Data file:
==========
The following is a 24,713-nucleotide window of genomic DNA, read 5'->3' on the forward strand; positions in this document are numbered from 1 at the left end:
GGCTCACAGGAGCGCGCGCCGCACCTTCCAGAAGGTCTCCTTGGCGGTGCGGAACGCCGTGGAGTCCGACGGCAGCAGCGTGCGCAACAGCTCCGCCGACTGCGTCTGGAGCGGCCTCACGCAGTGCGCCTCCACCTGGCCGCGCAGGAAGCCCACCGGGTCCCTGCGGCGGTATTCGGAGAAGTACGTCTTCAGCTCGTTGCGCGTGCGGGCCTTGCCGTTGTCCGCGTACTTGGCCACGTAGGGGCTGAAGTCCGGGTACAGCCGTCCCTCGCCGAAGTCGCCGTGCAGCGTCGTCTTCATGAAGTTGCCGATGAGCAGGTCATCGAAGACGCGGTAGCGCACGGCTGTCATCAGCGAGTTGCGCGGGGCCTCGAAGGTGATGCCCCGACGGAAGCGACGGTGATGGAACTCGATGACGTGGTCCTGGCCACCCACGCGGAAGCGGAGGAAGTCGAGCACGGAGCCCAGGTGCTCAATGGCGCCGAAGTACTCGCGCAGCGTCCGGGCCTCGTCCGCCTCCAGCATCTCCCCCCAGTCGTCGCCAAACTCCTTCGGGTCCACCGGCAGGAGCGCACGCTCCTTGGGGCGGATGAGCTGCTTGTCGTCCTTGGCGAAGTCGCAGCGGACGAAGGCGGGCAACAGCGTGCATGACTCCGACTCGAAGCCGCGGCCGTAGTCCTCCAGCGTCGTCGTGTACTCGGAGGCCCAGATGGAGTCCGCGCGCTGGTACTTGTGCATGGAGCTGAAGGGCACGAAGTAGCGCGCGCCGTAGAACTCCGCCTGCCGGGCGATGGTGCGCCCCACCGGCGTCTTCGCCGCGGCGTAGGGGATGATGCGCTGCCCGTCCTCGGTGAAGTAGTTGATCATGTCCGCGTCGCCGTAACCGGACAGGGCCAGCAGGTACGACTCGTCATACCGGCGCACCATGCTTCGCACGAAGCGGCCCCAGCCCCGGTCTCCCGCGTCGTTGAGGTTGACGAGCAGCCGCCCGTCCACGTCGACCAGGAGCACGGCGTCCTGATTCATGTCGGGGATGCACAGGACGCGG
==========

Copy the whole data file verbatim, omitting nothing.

The following is a 24,713-nucleotide window of genomic DNA, read 5'->3' on the forward strand; positions in this document are numbered from 1 at the left end:
GGCTCACAGGAGCGCGCGCCGCACCTTCCAGAAGGTCTCCTTGGCGGTGCGGAACGCCGTGGAGTCCGACGGCAGCAGCGTGCGCAACAGCTCCGCCGACTGCGTCTGGAGCGGCCTCACGCAGTGCGCCTCCACCTGGCCGCGCAGGAAGCCCACCGGGTCCCTGCGGCGGTATTCGGAGAAGTACGTCTTCAGCTCGTTGCGCGTGCGGGCCTTGCCGTTGTCCGCGTACTTGGCCACGTAGGGGCTGAAGTCCGGGTACAGCCGTCCCTCGCCGAAGTCGCCGTGCAGCGTCGTCTTCATGAAGTTGCCGATGAGCAGGTCATCGAAGACGCGGTAGCGCACGGCTGTCATCAGCGAGTTGCGCGGGGCCTCGAAGGTGATGCCCCGACGGAAGCGACGGTGATGGAACTCGATGACGTGGTCCTGGCCACCCACGCGGAAGCGGAGGAAGTCGAGCACGGAGCCCAGGTGCTCAATGGCGCCGAAGTACTCGCGCAGCGTCCGGGCCTCGTCCGCCTCCAGCATCTCCCCCCAGTCGTCGCCAAACTCCTTCGGGTCCACCGGCAGGAGCGCACGCTCCTTGGGGCGGATGAGCTGCTTGTCGTCCTTGGCGAAGTCGCAGCGGACGAAGGCGGGCAACAGCGTGCATGACTCCGACTCGAAGCCGCGGCCGTAGTCCTCCAGCGTCGTCGTGTACTCGGAGGCCCAGATGGAGTCCGCGCGCTGGTACTTGTGCATGGAGCTGAAGGGCACGAAGTAGCGCGCGCCGTAGAACTCCGCCTGCCGGGCGATGGTGCGCCCCACCGGCGTCTTCGCCGCGGCGTAGGGGATGATGCGCTGCCCGTCCTCGGTGAAGTAGTTGATCATGTCCGCGTCGCCGTAACCGGACAGGGCCAGCAGGTACGACTCGTCATACCGGCGCACCATGCTTCGCACGAAGCGGCCCCAGCCCCGGTCTCCCGCGTCGTTGAGGTTGACGAGCAGCCGCCCGTCCACGTCGACCAGGAGCACGGCGTCCTGATTCATGTCGGGGATGCACAGGACGCGG